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  1. #1
    Newbie2DL is offline Registered User
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    UK - Advanced Diploma versus Bachelors

    Is an Advanced Diploma the same as a Bachelors degree in the UK?

    What are the similarities/differences in exit options?

    Anything else one should think about if one doesn't have a bachelors, when deciding between the two?

  2. #2
    kozen is offline Registered User
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    Re: UK - Advanced Diploma versus Bachelors

    Originally posted by Newbie2DL
    Is an Advanced Diploma the same as a Bachelors degree in the UK?

    What are the similarities/differences in exit options?

    Anything else one should think about if one doesn't have a bachelors, when deciding between the two?

    Advanced Diploma is not the same/equivalent as a Bachelor degree in UK nor in US. Advanced Diploma is considered the 2/3 yrs in the UK University level before a full Bachelor degree is being conferred.

    Kozen

  3. #3
    kozen is offline Registered User
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    Re: UK - Advanced Diploma versus Bachelors

    Originally posted by Newbie2DL
    Is an Advanced Diploma the same as a Bachelors degree in the UK?

    What are the similarities/differences in exit options?

    Anything else one should think about if one doesn't have a bachelors, when deciding between the two?
    One should think about other education options when one can't fulfill to complete the full-time study (3 years in UK/4 years in US) in their university life. In UK, education can be break up into 3 different levels which are Diploma (1 year), Advanced Diploma(2/3 years), and Bachelor degree(Final year) .

    The differences and advantages of having completed all this diplomas are students will have the choice of taking a break in-between during their studies and they can look for a job, and continue their bachelor at the later date. Unlike in US, you can only have transcripts before your undergrad studies is completed.

    Last, but not least...Advanced Diploma is considered having completed 90 credits in the Bachelor degree in US.


    Kozen
    Last edited by kozen; 10-03-2005 at 07:55 AM.

  4. #4
    nosborne48 is offline Registered User
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    The British use the word "diploma" to mean several different things, as near as I can tell.

    It can mean completion of the first year of a three year University course, i.e. the Dipolma in Law from the University of London's external LL.B. programme.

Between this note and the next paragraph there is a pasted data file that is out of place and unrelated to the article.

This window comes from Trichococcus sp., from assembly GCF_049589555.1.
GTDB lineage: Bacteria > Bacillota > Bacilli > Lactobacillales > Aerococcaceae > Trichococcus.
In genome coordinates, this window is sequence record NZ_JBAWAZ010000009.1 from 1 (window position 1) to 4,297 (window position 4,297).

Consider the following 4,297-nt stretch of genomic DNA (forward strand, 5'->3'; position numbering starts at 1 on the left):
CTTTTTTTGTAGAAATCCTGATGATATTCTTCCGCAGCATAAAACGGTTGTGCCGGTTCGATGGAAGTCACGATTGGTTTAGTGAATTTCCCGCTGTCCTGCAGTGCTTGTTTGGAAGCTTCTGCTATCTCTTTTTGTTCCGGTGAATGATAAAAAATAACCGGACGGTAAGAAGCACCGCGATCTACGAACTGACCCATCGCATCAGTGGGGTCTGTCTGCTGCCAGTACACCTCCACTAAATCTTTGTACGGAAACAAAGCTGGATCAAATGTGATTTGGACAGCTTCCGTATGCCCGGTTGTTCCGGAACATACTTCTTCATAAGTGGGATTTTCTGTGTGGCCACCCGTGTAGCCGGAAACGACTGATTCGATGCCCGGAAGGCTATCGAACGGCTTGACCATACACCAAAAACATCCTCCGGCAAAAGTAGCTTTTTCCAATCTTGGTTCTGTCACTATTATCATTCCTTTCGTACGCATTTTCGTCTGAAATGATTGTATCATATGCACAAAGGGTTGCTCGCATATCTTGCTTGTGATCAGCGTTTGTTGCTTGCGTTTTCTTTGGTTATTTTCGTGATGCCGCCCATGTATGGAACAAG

It can also mean completion of roughly 2/3 of the requirements for a taught Master's degree, such as the Postgraduate Diploma in Laws in my own program.

    It can mean completion of a year of postgraduate work in a field different than one's B.A. field, such as the PostGradute Diploma in Law (PgDL) that qualifies non Law graduates to enter the vocational stage of professional legal training.
    Nosborne48
    J.D. University of New Mexico
    LL.M. In Taxation, Taft Law School
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    (For all the good it does me!)

  5. #5
    fawcettbj is offline Registered User
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    As Nosbourne states - it isn't easy as currently titles such as 'Certificate' and 'Diploma' are not indicators of the level of a qualification. And the same is true even if you put 'advanced' in front of it.

    Quite honestly most Brits wouldn't know where an advanced diploma /certificate would sit in comparison to a first degree without looking carefully, either at the programme specifications or the entrance requirements of the qualification or at where it sits on the person's CV.

    For example I hold a Advanced Certificate (that has recently been renamed a Professional Diploma) - I always list this before my undergraduate honours degree as it's work related and in terms of level would have been similar to the last year of my undergraduate degree or the first few months of a masters degree.

    What you really need to do is have a look at the programme specifications for the advanced diploma you are interested in. This should tell you what FHEQ level the qualification is at - for an explanation see
    http://www.qca.org.uk/493.html about halfway down the page under the heading Structure of the NQF. Alternatively ask the awarding institution - it's usually obvious what level the qualification is at in terms of how it is marketed and what it is marketed alongside.

    In short:
    D level = Doctoral
    M level = Masters
    H level = Honours (undergraduate "Bachelors" level)
    There are also I and C levels below this.

    However also watch out for G level, this is an interim level between M and H. This is what my advanced certificate is - and may still be in common parlance - G stands for graduate.

    N.B. This is a much simplified explanation, e.g. a Masters degree may contain H level units. However it should give you an idea.

    In general it is going to come down to what you want the qualification for. The Bachelors degree probably has more utility and is more widely understood. However an Advanced Diploma might be better if you just want to cover a specific/specialist area and want a qualification for doing this.

    All the best,

    Brendan

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